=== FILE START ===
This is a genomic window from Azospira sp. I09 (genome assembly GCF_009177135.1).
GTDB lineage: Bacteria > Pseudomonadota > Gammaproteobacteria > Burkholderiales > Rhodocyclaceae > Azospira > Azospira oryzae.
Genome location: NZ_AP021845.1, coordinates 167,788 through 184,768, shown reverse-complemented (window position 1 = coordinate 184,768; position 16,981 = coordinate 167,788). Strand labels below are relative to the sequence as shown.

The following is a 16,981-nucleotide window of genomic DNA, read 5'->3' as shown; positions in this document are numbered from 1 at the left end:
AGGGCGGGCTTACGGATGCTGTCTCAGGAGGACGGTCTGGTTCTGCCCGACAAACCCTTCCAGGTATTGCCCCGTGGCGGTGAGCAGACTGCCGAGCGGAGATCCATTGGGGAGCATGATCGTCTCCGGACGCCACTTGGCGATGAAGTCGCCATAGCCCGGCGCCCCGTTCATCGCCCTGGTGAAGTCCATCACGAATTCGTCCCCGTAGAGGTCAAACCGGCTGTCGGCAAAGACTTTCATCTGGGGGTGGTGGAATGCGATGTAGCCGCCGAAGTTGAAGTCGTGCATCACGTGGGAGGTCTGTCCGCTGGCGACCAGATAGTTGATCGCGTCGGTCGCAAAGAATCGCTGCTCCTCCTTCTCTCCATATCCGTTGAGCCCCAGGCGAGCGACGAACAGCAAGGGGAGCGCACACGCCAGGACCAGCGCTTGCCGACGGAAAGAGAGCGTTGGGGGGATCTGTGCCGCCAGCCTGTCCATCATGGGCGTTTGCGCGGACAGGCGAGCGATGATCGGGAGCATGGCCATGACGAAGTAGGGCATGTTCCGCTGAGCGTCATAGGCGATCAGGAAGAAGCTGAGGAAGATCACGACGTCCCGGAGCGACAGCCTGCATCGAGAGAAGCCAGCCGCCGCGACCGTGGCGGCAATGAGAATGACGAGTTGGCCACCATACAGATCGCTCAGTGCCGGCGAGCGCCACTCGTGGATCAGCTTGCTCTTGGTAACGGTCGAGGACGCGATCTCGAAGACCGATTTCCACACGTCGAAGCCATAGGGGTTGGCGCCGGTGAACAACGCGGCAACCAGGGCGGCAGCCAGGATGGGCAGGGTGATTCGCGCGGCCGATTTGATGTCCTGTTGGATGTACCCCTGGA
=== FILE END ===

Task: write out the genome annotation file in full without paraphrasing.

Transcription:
This is a genomic window from Azospira sp. I09 (genome assembly GCF_009177135.1).
GTDB lineage: Bacteria > Pseudomonadota > Gammaproteobacteria > Burkholderiales > Rhodocyclaceae > Azospira > Azospira oryzae.
Genome location: NZ_AP021845.1, coordinates 167,788 through 184,768, shown reverse-complemented (window position 1 = coordinate 184,768; position 16,981 = coordinate 167,788). Strand labels below are relative to the sequence as shown.

The following is a 16,981-nucleotide window of genomic DNA, read 5'->3' as shown; positions in this document are numbered from 1 at the left end:
AGGGCGGGCTTACGGATGCTGTCTCAGGAGGACGGTCTGGTTCTGCCCGACAAACCCTTCCAGGTATTGCCCCGTGGCGGTGAGCAGACTGCCGAGCGGAGATCCATTGGGGAGCATGATCGTCTCCGGACGCCACTTGGCGATGAAGTCGCCATAGCCCGGCGCCCCGTTCATCGCCCTGGTGAAGTCCATCACGAATTCGTCCCCGTAGAGGTCAAACCGGCTGTCGGCAAAGACTTTCATCTGGGGGTGGTGGAATGCGATGTAGCCGCCGAAGTTGAAGTCGTGCATCACGTGGGAGGTCTGTCCGCTGGCGACCAGATAGTTGATCGCGTCGGTCGCAAAGAATCGCTGCTCCTCCTTCTCTCCATATCCGTTGAGCCCCAGGCGAGCGACGAACAGCAAGGGGAGCGCACACGCCAGGACCAGCGCTTGCCGACGGAAAGAGAGCGTTGGGGGGATCTGTGCCGCCAGCCTGTCCATCATGGGCGTTTGCGCGGACAGGCGAGCGATGATCGGGAGCATGGCCATGACGAAGTAGGGCATGTTCCGCTGAGCGTCATAGGCGATCAGGAAGAAGCTGAGGAAGATCACGACGTCCCGGAGCGACAGCCTGCATCGAGAGAAGCCAGCCGCCGCGACCGTGGCGGCAATGAGAATGACGAGTTGGCCACCATACAGATCGCTCAGTGCCGGCGAGCGCCACTCGTGGATCAGCTTGCTCTTGGTAACGGTCGAGGACGCGATCTCGAAGACCGATTTCCACACGTCGAAGCCATAGGGGTTGGCGCCGGTGAACAACGCGGCAACCAGGGCGGCAGCCAGGATGGGCAGGGTGATTCGCGCGGCCGATTTGATGTCCTGTTGGATGTACCCCTGGA